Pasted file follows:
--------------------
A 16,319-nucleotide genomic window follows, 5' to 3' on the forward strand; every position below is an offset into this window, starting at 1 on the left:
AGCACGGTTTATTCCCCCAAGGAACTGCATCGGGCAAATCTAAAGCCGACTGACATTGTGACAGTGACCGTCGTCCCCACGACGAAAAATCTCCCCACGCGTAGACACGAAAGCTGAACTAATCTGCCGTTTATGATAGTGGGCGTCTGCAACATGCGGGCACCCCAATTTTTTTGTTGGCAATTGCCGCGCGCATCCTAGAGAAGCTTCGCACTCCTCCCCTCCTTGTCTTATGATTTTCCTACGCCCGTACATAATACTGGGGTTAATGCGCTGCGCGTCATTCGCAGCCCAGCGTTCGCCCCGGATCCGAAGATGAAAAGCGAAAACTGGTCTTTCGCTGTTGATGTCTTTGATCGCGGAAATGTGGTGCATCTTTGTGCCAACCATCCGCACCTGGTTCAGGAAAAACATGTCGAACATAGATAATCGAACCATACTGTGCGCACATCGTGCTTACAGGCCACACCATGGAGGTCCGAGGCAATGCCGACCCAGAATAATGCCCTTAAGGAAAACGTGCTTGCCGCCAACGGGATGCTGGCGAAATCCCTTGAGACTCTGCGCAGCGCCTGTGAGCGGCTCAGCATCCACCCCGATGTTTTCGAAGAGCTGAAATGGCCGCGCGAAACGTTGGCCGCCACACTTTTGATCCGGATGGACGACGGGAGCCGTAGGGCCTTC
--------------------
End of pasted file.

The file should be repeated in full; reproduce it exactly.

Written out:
A 16,319-nucleotide genomic window follows, 5' to 3' on the forward strand; every position below is an offset into this window, starting at 1 on the left:
AGCACGGTTTATTCCCCCAAGGAACTGCATCGGGCAAATCTAAAGCCGACTGACATTGTGACAGTGACCGTCGTCCCCACGACGAAAAATCTCCCCACGCGTAGACACGAAAGCTGAACTAATCTGCCGTTTATGATAGTGGGCGTCTGCAACATGCGGGCACCCCAATTTTTTTGTTGGCAATTGCCGCGCGCATCCTAGAGAAGCTTCGCACTCCTCCCCTCCTTGTCTTATGATTTTCCTACGCCCGTACATAATACTGGGGTTAATGCGCTGCGCGTCATTCGCAGCCCAGCGTTCGCCCCGGATCCGAAGATGAAAAGCGAAAACTGGTCTTTCGCTGTTGATGTCTTTGATCGCGGAAATGTGGTGCATCTTTGTGCCAACCATCCGCACCTGGTTCAGGAAAAACATGTCGAACATAGATAATCGAACCATACTGTGCGCACATCGTGCTTACAGGCCACACCATGGAGGTCCGAGGCAATGCCGACCCAGAATAATGCCCTTAAGGAAAACGTGCTTGCCGCCAACGGGATGCTGGCGAAATCCCTTGAGACTCTGCGCAGCGCCTGTGAGCGGCTCAGCATCCACCCCGATGTTTTCGAAGAGCTGAAATGGCCGCGCGAAACGTTGGCCGCCACACTTTTGATCCGGATGGACGACGGGAGCCGTAGGGCCTTC